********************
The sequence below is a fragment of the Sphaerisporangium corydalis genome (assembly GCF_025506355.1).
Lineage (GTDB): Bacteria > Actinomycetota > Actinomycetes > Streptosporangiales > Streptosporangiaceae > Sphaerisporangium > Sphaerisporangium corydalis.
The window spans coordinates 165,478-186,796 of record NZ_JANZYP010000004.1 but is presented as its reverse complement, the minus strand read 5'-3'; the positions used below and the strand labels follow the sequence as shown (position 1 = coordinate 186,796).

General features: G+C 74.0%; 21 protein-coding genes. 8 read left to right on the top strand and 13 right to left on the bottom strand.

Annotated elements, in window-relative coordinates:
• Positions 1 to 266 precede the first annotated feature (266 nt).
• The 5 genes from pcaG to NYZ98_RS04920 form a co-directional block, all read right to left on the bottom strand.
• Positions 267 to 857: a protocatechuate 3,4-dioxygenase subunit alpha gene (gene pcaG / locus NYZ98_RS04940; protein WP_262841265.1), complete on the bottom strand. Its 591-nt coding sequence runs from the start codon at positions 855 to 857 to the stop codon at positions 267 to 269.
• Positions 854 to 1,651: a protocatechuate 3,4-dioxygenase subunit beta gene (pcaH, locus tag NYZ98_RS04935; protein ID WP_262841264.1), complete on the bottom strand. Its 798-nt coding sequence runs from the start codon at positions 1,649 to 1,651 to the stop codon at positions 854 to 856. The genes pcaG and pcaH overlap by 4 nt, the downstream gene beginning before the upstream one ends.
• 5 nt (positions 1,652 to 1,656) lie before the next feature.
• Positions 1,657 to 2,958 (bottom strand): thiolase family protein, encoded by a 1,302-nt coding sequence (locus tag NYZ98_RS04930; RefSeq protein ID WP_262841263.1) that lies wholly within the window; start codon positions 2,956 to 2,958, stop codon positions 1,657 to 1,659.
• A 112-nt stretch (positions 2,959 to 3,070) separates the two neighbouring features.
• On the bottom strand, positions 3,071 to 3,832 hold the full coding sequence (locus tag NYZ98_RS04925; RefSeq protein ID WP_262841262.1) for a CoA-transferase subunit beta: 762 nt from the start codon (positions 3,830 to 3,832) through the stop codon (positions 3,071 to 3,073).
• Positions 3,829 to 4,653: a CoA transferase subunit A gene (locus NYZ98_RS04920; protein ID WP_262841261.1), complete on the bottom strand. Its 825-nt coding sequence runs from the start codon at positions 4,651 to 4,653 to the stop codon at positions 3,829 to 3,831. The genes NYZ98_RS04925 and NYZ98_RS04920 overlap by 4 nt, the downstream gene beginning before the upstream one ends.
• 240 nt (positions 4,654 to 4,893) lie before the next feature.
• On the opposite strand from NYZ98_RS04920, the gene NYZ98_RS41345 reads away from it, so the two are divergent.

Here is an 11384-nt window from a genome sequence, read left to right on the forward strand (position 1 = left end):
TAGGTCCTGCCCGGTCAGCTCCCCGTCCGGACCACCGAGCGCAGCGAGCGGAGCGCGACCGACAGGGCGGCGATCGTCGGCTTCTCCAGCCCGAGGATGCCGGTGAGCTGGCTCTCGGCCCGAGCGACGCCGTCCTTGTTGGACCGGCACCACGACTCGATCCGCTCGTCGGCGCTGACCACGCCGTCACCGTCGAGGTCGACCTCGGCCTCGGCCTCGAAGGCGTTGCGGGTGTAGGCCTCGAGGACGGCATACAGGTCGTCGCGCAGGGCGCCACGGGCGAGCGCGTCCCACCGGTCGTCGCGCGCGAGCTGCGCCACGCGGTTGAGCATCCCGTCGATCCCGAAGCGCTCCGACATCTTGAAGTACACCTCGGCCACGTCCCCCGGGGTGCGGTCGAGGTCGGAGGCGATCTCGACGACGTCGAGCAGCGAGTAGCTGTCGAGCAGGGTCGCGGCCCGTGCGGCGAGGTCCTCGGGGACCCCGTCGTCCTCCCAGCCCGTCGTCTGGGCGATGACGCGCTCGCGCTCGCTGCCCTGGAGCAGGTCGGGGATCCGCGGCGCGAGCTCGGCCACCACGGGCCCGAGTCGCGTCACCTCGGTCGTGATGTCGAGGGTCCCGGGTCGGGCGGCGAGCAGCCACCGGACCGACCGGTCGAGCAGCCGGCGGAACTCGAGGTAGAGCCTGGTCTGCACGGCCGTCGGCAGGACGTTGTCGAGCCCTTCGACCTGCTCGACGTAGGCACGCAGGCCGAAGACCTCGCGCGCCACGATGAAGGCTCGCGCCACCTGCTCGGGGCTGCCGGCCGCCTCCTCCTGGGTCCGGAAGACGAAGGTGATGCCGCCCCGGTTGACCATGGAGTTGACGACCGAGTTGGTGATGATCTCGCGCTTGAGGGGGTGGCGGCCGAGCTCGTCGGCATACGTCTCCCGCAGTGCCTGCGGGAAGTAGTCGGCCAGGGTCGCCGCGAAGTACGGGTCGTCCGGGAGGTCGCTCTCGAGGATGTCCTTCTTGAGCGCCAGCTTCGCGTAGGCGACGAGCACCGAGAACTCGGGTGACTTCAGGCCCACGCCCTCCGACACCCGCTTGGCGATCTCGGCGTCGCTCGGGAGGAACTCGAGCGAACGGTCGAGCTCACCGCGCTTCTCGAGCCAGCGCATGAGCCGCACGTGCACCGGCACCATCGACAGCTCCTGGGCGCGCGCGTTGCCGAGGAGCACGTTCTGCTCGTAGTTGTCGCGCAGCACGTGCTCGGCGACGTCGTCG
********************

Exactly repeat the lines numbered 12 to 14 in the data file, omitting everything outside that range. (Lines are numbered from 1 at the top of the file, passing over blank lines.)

• A 112-nt stretch (positions 2,959 to 3,070) separates the two neighbouring features.
• On the bottom strand, positions 3,071 to 3,832 hold the full coding sequence (locus tag NYZ98_RS04925; RefSeq protein ID WP_262841262.1) for a CoA-transferase subunit beta: 762 nt from the start codon (positions 3,830 to 3,832) through the stop codon (positions 3,071 to 3,073).
• Positions 3,829 to 4,653: a CoA transferase subunit A gene (locus NYZ98_RS04920; protein ID WP_262841261.1), complete on the bottom strand. Its 825-nt coding sequence runs from the start codon at positions 4,651 to 4,653 to the stop codon at positions 3,829 to 3,831. The genes NYZ98_RS04925 and NYZ98_RS04920 overlap by 4 nt, the downstream gene beginning before the upstream one ends.